A Planning Commission public hearing on new airport noise zoning overlays saw outcry from people who could see their homes moved into an area where residential development is forbidden due to Dulles Airport noise.
The county is working to implement the results of a 2019 noise study around Dulles Airport into the Airport Impact Overlay District. Currently, the district is divided into three parts based on a “Loudness Day Night,” or Ldn, calculation that projects the annual average airplane noise level weighted for nighttime noise. Those noise overlays also do not necessarily reflect airport noise today—they are based on the airport’s potential full capacity, including a planned additional east-west runway to the south of airport property that has no specific timeline to be built.
The local noise overlay does not control where airplanes may fly—that authority is reserved for the Federal Aviation Administration.
Within a one-mile buffer of the Ldn 60, the only additional requirement is a written disclosure to homebuyers that they are in an area impacted by aircraft noise. In the Ldn 60-65, the next-noisier district, in addition to the disclosure there are requirements that homes be built with acoustic treatments to lessen the noise inside. And in the Ldn 65, residential development is largely forbidden.
Actual airport noise can impact home values, according to research by the Dulles Area Association of Realtors. In response to a question from county staff, the association found studies indicating the home value impact of airport noise of 65 decibels or more can range from undetectable to around 20%. According to the CDC, 60 decibels is about the level of a normal conversation; 70 decibels is comparable to a washing machine or dishwasher. The decibel scale is logarithmic—every 10 decibels equates to a noise twice as loud.
While the new contours shrink in many areas, residents of Birchwood at Brambleton have seen their neighborhood, which is already approved but still under construction, moved from the one-mile buffer or the Ldn 60-65 into the Ldn 65 zone. And they are worried not only about the noise, but the overlay affecting their lives and property values.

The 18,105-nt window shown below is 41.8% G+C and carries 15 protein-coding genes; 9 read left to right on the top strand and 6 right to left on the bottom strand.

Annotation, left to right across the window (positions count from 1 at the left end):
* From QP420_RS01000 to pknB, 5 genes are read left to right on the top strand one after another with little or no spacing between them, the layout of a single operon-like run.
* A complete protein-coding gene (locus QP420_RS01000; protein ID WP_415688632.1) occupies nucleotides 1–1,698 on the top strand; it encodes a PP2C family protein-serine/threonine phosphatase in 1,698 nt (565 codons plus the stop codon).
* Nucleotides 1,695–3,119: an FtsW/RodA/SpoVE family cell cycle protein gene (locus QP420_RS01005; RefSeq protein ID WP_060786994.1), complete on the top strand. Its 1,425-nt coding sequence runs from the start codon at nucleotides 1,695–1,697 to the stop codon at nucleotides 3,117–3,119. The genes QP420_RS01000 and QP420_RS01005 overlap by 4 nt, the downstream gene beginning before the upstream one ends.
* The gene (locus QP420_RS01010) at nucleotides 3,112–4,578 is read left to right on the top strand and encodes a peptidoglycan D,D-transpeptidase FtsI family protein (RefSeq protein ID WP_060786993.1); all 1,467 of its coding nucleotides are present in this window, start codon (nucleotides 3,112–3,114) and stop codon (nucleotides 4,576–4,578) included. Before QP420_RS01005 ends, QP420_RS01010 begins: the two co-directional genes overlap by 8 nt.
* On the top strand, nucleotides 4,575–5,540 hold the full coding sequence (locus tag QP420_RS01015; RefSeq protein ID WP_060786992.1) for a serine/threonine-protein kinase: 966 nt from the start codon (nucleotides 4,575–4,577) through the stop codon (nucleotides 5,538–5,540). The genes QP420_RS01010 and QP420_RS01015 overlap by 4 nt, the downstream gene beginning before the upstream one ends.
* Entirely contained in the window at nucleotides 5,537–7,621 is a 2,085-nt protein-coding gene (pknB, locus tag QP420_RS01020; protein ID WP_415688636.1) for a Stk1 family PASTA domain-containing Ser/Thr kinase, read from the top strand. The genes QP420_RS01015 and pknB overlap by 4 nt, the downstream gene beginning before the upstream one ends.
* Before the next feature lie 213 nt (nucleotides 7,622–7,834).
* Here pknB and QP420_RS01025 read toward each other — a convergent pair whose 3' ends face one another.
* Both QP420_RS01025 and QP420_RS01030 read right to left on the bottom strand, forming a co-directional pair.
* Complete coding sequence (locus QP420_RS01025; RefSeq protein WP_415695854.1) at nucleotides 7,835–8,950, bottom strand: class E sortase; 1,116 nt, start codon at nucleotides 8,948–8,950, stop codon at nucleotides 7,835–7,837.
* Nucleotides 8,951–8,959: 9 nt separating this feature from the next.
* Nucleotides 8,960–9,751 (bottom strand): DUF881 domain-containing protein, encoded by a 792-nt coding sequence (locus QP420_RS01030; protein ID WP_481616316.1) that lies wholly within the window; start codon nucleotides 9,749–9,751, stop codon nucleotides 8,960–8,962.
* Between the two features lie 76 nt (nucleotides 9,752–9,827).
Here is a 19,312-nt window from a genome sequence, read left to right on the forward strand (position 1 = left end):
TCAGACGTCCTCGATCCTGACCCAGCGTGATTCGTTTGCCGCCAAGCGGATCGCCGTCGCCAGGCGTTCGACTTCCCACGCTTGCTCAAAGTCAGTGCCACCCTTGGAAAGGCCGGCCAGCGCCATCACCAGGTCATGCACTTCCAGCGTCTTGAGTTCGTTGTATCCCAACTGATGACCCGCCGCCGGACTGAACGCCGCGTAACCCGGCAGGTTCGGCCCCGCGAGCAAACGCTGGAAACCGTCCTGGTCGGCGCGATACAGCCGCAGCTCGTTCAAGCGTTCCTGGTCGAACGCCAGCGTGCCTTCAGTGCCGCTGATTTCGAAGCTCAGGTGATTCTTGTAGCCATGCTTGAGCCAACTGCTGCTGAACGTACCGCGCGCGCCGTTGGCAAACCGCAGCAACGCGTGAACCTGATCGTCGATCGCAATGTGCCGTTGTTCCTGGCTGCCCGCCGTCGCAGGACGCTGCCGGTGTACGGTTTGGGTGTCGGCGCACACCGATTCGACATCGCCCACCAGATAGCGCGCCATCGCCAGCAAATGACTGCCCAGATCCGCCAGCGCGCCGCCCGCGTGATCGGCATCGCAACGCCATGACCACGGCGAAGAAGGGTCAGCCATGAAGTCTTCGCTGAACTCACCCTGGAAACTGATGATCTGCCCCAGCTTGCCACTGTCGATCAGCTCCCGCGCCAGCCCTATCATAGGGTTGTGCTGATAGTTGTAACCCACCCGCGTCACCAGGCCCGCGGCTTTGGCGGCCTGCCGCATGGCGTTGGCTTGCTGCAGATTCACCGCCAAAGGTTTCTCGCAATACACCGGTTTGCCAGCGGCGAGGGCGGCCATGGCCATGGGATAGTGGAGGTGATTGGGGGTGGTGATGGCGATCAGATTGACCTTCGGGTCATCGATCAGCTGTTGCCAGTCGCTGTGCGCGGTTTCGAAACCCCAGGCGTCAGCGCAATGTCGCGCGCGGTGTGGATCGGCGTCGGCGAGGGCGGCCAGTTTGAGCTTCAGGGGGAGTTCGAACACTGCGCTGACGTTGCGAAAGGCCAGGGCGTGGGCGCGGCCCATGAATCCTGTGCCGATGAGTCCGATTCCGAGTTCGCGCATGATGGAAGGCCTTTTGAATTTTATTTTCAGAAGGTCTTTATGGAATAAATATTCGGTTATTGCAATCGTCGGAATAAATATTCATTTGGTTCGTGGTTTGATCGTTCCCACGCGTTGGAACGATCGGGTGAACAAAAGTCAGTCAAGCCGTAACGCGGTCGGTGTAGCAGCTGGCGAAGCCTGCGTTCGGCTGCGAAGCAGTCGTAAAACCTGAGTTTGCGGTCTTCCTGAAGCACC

Birchwood resident Carolyn McCulley organized her neighbors to pack the commission’s June 28 public hearing. She said she bought her home in early 2020 and went out to the site multiple times as her house was being built.
“Professionally, I’m a filmmaker and a podcast producer and my home office would be at this site, so I was very concerned about the noise. I did everything that I could do to be an educated home purchaser,” she said. “But the only disclosure that I had to sign at closing was a generic statement that I lived near the airport. So, you can understand what an unpleasant surprise it was to get your notice that a zoning change was going to be made.”
She said in her case, her home was in the one-mile buffer—so it was built without even the additional noise insulation.
“Now I’ve been moved into it, and my home is not protected. How this happened in a new neighborhood is very frustrating,” she said. “We’re only half built.”
She suggested the county offer help for those homeowners perhaps providing tax credits to help offset the loss in property value.